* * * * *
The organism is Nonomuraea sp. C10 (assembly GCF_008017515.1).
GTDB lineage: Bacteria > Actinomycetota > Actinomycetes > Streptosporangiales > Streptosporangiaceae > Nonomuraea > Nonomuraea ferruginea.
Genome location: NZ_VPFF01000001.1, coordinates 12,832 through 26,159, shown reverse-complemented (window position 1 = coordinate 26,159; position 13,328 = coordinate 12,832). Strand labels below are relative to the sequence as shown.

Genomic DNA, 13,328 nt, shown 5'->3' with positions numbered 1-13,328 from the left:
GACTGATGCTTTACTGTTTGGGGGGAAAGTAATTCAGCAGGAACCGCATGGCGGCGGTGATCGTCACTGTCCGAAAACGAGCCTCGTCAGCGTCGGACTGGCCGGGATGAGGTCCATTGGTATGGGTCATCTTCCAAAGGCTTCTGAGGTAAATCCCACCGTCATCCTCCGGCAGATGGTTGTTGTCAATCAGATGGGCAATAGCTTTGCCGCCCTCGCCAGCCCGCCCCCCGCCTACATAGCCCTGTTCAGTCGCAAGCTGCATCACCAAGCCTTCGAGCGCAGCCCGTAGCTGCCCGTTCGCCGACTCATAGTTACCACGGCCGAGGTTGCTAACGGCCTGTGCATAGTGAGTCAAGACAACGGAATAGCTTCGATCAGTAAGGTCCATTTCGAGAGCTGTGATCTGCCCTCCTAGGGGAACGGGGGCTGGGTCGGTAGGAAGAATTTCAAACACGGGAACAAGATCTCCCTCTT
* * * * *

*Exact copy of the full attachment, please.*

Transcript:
The organism is Nonomuraea sp. C10 (assembly GCF_008017515.1).
GTDB lineage: Bacteria > Actinomycetota > Actinomycetes > Streptosporangiales > Streptosporangiaceae > Nonomuraea > Nonomuraea ferruginea.
Genome location: NZ_VPFF01000001.1, coordinates 12,832 through 26,159, shown reverse-complemented (window position 1 = coordinate 26,159; position 13,328 = coordinate 12,832). Strand labels below are relative to the sequence as shown.

Genomic DNA, 13,328 nt, shown 5'->3' with positions numbered 1-13,328 from the left:
GACTGATGCTTTACTGTTTGGGGGGAAAGTAATTCAGCAGGAACCGCATGGCGGCGGTGATCGTCACTGTCCGAAAACGAGCCTCGTCAGCGTCGGACTGGCCGGGATGAGGTCCATTGGTATGGGTCATCTTCCAAAGGCTTCTGAGGTAAATCCCACCGTCATCCTCCGGCAGATGGTTGTTGTCAATCAGATGGGCAATAGCTTTGCCGCCCTCGCCAGCCCGCCCCCCGCCTACATAGCCCTGTTCAGTCGCAAGCTGCATCACCAAGCCTTCGAGCGCAGCCCGTAGCTGCCCGTTCGCCGACTCATAGTTACCACGGCCGAGGTTGCTAACGGCCTGTGCATAGTGAGTCAAGACAACGGAATAGCTTCGATCAGTAAGGTCCATTTCGAGAGCTGTGATCTGCCCTCCTAGGGGAACGGGGGCTGGGTCGGTAGGAAGAATTTCAAACACGGGAACAAGATCTCCCTCTT